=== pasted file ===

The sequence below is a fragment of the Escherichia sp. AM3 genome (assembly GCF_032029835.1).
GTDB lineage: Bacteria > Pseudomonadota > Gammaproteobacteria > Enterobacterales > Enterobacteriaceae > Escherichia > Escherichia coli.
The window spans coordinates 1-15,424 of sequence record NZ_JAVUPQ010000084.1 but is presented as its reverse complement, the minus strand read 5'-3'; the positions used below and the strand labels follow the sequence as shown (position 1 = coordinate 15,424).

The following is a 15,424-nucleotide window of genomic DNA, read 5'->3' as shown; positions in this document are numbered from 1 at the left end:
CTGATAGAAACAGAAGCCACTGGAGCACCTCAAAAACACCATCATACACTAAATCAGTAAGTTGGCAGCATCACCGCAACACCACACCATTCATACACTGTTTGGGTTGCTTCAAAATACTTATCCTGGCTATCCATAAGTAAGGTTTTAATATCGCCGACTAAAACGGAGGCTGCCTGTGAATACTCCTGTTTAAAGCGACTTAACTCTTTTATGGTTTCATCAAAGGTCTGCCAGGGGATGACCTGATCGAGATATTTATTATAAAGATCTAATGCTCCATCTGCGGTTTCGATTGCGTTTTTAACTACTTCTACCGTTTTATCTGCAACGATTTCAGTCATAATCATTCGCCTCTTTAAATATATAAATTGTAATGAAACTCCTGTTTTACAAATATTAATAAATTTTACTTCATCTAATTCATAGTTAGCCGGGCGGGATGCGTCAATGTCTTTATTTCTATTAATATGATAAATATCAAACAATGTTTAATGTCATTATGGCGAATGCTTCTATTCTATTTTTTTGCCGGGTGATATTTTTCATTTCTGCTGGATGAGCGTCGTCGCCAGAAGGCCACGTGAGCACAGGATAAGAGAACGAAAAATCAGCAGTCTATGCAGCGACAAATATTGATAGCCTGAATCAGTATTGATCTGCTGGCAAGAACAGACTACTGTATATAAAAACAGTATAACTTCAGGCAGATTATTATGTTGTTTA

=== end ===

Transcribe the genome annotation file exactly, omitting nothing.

The sequence below is a fragment of the Escherichia sp. AM3 genome (assembly GCF_032029835.1).
GTDB lineage: Bacteria > Pseudomonadota > Gammaproteobacteria > Enterobacterales > Enterobacteriaceae > Escherichia > Escherichia coli.
The window spans coordinates 1-15,424 of sequence record NZ_JAVUPQ010000084.1 but is presented as its reverse complement, the minus strand read 5'-3'; the positions used below and the strand labels follow the sequence as shown (position 1 = coordinate 15,424).

The following is a 15,424-nucleotide window of genomic DNA, read 5'->3' as shown; positions in this document are numbered from 1 at the left end:
CTGATAGAAACAGAAGCCACTGGAGCACCTCAAAAACACCATCATACACTAAATCAGTAAGTTGGCAGCATCACCGCAACACCACACCATTCATACACTGTTTGGGTTGCTTCAAAATACTTATCCTGGCTATCCATAAGTAAGGTTTTAATATCGCCGACTAAAACGGAGGCTGCCTGTGAATACTCCTGTTTAAAGCGACTTAACTCTTTTATGGTTTCATCAAAGGTCTGCCAGGGGATGACCTGATCGAGATATTTATTATAAAGATCTAATGCTCCATCTGCGGTTTCGATTGCGTTTTTAACTACTTCTACCGTTTTATCTGCAACGATTTCAGTCATAATCATTCGCCTCTTTAAATATATAAATTGTAATGAAACTCCTGTTTTACAAATATTAATAAATTTTACTTCATCTAATTCATAGTTAGCCGGGCGGGATGCGTCAATGTCTTTATTTCTATTAATATGATAAATATCAAACAATGTTTAATGTCATTATGGCGAATGCTTCTATTCTATTTTTTTGCCGGGTGATATTTTTCATTTCTGCTGGATGAGCGTCGTCGCCAGAAGGCCACGTGAGCACAGGATAAGAGAACGAAAAATCAGCAGTCTATGCAGCGACAAATATTGATAGCCTGAATCAGTATTGATCTGCTGGCAAGAACAGACTACTGTATATAAAAACAGTATAACTTCAGGCAGATTATTATGTTGTTTA